spaceSpace and Physics

Curiosity Captures Breathtaking View Of Earth And Venus From Mars


Curiosity has been exploring Mars for nearly eight years. NASA/JPL-Caltech

This year, stuck in lockdown, many of us will have looked to the skies for some escapism, and it has not disappointed. So far we have been treated to a Super Pink Moon, the annual visit of the Lyrids Meteor Shower, and this weekend hopefully a Ring of Fire eclipse. But another solitary soul has been looking skywards on a different planet, and in doing so caught a glimpse of home.

On its 2,784th sol, or Martian day, NASA’s Curiosity rover took a peek at the night sky, about 75 minutes after sunset. Its Mast Camera then took two pictures – one of Earth, and one of Venus – which have been combined together to form a stunning panorama shot of Curiosity’s view.

Curiosity took these combined images on June 5, 2020. NASA/JPL-Caltech

If you’re squinting at the picture to find the pinpoints of light, do not fret. Normally the planets would look like very bright stars from Mars’ distance. However, the Red Planet is particularly dusty at this time of year, which means that more sunlight is reflected, brightening the surrounding sky.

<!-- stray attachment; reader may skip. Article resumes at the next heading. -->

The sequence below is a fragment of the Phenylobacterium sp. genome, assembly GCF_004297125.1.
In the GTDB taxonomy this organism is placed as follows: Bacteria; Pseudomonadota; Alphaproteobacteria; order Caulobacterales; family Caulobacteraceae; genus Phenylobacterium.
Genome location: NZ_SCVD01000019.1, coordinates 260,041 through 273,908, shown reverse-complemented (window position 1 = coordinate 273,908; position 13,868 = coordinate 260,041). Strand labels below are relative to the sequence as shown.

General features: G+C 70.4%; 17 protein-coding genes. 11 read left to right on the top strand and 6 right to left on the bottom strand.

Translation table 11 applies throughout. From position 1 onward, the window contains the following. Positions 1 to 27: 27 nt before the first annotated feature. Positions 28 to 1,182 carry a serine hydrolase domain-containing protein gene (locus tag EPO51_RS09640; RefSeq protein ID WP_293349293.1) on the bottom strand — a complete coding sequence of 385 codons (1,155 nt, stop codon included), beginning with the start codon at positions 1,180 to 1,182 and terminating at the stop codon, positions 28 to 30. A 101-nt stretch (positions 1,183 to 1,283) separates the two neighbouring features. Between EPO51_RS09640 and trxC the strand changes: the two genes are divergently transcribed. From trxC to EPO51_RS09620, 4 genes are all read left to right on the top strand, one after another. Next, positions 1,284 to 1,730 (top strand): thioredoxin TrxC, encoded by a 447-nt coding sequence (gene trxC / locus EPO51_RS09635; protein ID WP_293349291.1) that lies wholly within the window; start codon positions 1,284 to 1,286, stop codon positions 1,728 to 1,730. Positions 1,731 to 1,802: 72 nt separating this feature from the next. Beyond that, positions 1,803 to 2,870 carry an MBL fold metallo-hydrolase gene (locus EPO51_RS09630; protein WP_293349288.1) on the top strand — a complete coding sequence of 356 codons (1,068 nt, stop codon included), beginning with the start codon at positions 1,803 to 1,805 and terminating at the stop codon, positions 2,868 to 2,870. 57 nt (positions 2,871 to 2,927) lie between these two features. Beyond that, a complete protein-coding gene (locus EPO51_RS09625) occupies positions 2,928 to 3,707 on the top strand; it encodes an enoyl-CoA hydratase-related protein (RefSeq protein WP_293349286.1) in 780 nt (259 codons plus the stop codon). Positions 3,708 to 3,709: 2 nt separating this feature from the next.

“Even moderately bright stars were not visible when this image of Venus was taken,” Mark Lemmon, Mastcam co-investigator of the Space Science Institute in Boulder, Colorado, said in a statement. “Earth also has bright twilights after some large volcanic eruptions.”

In the bottom left corner of the image, you may have spotted a rather ominous structure. This is in fact the top of Mars’ Tower Butte, a rock structure on the slope of Mount Sharp (Aeolis Mons), which Curiosity has been traversing since 2014. Just before the rover’s journey round the mountain began it snapped a gorgeous shot of the Earth and our Moon. With less high-altitude dust around, Curiosity’s Mastcam had a much clearer view of its home planet in the twilight sky.

Curiosity took this image on its 529th Martian day - Jan. 31, 2014. NASA/JPL-Caltech/MSSS/TAMU

However, Earth has not been the only object to spark Curiosity’s curiosity. Back in 2015, the rover sent back images of a stunning blue sunset on Mars. At the time, Lemmon explained in a statement that “the colors come from the fact that the very fine dust is the right size so that blue light penetrates the atmosphere slightly more efficiently.”


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